In: Krieger, H., Kalmanovitz, P., Lieblich, E. and Mignot-Mahdavi, R. (eds.) Yearbook of International Humanitarian Law, Volume 24 (2021). T.M.C. Asser Press: The Hague, pp. 103-139

The UN General Assembly as a security actor: appraising the investigative mechanism for Syria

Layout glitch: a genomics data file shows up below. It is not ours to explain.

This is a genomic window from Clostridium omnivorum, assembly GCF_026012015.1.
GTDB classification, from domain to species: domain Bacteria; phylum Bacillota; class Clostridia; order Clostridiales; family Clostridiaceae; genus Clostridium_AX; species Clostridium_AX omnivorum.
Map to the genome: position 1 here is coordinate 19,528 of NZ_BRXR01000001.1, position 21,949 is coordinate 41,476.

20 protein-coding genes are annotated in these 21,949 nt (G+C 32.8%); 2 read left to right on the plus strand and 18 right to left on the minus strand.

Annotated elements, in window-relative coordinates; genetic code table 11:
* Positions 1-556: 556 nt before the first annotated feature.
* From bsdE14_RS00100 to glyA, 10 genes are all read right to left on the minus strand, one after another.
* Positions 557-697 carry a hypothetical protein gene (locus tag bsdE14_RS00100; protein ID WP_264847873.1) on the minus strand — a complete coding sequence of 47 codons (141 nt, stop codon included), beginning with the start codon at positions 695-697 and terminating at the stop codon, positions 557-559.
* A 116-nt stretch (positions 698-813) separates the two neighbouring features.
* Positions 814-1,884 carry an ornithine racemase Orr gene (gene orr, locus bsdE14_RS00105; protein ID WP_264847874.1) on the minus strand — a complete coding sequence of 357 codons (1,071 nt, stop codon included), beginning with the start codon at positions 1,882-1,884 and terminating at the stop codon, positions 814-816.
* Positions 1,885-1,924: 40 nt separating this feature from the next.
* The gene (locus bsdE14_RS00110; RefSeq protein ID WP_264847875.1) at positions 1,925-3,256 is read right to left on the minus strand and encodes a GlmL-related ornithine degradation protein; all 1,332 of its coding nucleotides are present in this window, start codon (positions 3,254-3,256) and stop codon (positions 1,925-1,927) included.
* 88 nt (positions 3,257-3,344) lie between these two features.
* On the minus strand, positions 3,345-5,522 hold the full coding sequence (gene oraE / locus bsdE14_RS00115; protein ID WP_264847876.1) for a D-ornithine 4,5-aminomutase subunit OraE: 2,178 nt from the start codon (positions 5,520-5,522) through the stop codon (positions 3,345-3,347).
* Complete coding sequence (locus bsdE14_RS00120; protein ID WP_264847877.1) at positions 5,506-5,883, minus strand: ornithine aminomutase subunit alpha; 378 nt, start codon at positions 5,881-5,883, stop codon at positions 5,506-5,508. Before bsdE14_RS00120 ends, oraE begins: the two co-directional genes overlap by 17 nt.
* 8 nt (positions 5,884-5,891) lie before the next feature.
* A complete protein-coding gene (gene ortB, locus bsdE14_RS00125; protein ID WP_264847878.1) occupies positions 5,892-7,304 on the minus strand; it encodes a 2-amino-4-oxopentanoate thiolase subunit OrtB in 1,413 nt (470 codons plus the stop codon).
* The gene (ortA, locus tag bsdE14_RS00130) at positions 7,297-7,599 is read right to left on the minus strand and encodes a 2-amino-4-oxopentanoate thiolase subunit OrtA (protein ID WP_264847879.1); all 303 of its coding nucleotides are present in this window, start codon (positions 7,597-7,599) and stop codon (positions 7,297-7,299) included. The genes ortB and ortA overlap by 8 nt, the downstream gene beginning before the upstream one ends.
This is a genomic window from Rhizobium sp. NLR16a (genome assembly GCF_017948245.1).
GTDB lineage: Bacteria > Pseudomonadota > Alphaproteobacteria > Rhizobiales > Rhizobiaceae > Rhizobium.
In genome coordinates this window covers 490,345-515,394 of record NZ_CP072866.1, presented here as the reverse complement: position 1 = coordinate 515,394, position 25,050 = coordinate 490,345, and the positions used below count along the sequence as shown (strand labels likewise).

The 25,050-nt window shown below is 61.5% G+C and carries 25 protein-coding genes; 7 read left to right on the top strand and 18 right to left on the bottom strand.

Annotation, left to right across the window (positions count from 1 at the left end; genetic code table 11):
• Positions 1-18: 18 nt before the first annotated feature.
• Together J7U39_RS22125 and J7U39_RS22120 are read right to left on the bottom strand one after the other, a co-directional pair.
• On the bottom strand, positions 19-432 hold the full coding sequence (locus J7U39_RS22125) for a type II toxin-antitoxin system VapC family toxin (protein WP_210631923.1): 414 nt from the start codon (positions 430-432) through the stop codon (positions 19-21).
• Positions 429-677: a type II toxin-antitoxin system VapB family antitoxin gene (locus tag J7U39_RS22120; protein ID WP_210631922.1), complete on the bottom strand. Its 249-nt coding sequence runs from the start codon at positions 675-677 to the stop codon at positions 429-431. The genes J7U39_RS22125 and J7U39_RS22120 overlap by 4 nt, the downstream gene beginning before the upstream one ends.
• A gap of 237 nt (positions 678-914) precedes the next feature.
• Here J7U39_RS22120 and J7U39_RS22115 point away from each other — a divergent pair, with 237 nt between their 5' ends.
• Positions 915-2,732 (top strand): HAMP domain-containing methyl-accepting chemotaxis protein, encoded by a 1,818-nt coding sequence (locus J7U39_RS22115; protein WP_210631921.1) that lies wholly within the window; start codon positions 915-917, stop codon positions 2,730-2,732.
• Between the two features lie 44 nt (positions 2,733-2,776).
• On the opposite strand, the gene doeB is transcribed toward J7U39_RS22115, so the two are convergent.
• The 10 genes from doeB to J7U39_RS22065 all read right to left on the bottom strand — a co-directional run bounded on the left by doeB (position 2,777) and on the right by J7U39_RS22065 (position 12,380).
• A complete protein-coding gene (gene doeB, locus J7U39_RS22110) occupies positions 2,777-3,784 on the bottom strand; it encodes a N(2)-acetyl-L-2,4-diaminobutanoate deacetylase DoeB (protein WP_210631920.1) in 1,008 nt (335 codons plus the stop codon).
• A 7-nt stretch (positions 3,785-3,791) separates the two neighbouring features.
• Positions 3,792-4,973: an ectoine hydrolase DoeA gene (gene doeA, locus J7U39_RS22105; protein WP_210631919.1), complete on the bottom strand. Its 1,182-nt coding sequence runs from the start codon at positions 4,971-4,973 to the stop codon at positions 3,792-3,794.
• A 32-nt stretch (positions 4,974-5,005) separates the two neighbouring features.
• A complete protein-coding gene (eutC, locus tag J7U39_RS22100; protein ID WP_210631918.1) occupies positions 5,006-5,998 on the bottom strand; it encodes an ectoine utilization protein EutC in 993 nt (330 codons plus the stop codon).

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This article analyses the role of the United Nations General Assembly (UNGA) as a security actor. With the creation of the ‘International, Impartial and Independent Mechanism to Assist in the Investigation and Prosecution of Persons Responsible for the Most Serious Crimes under International Law Committed in the Syrian Arab Republic since March 2011’ (IIIM), through UNGA Resolution 71/ 2481 in 2016, the General Assembly creatively used its powers to strengthen international criminal justice. Although investigative or fact-finding missions itself are nothing new to the UN system, Resolution 71/ 248 is qualitatively different to any other mission before it. The IIIM was established without Syrian consent, which is a historic first for the General Assembly. It is also the first time that such a body is tasked with investigations that fulfil prosecution standards, that serves as an evidence repository as well as a connecting hub between different justice actors. The UN General Assembly filled a void where the UN Security Council found itself in a stalemate over Syria. The IIIM has since served as a blueprint for a new generation of investigative mechanisms that emerged in the UN system. Looking beyond the appraisal of the IIIM, the article argues that the UN General Assembly practice in maintaining peace and security has significantly evolved over time. The early UN General Assembly practice through Uniting for Peace allowed it to assert its proactive role in parallel to the Security Council, yet it failed in its claim of authority to recommend forceful, collective measures. The practice subsequently evolved towards the diverse use of non-forceful measures, of which the IIIM provides a recent example. Creative boundary pushing in the UNGA through non-forcible measures will hopefully contribute to peace and security beyond war.